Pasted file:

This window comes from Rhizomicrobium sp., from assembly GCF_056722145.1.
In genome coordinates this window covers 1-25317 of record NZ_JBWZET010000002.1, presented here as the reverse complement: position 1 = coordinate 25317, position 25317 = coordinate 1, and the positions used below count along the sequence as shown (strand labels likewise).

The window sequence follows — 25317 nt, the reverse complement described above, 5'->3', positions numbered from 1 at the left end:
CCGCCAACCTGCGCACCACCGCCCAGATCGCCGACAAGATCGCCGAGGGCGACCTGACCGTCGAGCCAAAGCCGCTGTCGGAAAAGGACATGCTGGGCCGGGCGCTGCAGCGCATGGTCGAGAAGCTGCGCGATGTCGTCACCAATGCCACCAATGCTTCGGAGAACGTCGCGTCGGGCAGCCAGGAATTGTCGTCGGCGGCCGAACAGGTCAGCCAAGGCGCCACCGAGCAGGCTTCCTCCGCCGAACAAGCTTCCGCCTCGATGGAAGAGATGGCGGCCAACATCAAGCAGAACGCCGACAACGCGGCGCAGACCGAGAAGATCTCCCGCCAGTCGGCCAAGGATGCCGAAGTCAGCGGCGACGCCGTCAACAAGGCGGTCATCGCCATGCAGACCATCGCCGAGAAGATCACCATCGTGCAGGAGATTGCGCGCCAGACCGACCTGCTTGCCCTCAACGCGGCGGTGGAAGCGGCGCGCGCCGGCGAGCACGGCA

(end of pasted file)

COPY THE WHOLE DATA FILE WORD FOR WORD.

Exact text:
This window comes from Rhizomicrobium sp., from assembly GCF_056722145.1.
In genome coordinates this window covers 1-25317 of record NZ_JBWZET010000002.1, presented here as the reverse complement: position 1 = coordinate 25317, position 25317 = coordinate 1, and the positions used below count along the sequence as shown (strand labels likewise).

The window sequence follows — 25317 nt, the reverse complement described above, 5'->3', positions numbered from 1 at the left end:
CCGCCAACCTGCGCACCACCGCCCAGATCGCCGACAAGATCGCCGAGGGCGACCTGACCGTCGAGCCAAAGCCGCTGTCGGAAAAGGACATGCTGGGCCGGGCGCTGCAGCGCATGGTCGAGAAGCTGCGCGATGTCGTCACCAATGCCACCAATGCTTCGGAGAACGTCGCGTCGGGCAGCCAGGAATTGTCGTCGGCGGCCGAACAGGTCAGCCAAGGCGCCACCGAGCAGGCTTCCTCCGCCGAACAAGCTTCCGCCTCGATGGAAGAGATGGCGGCCAACATCAAGCAGAACGCCGACAACGCGGCGCAGACCGAGAAGATCTCCCGCCAGTCGGCCAAGGATGCCGAAGTCAGCGGCGACGCCGTCAACAAGGCGGTCATCGCCATGCAGACCATCGCCGAGAAGATCACCATCGTGCAGGAGATTGCGCGCCAGACCGACCTGCTTGCCCTCAACGCGGCGGTGGAAGCGGCGCGCGCCGGCGAGCACGGCA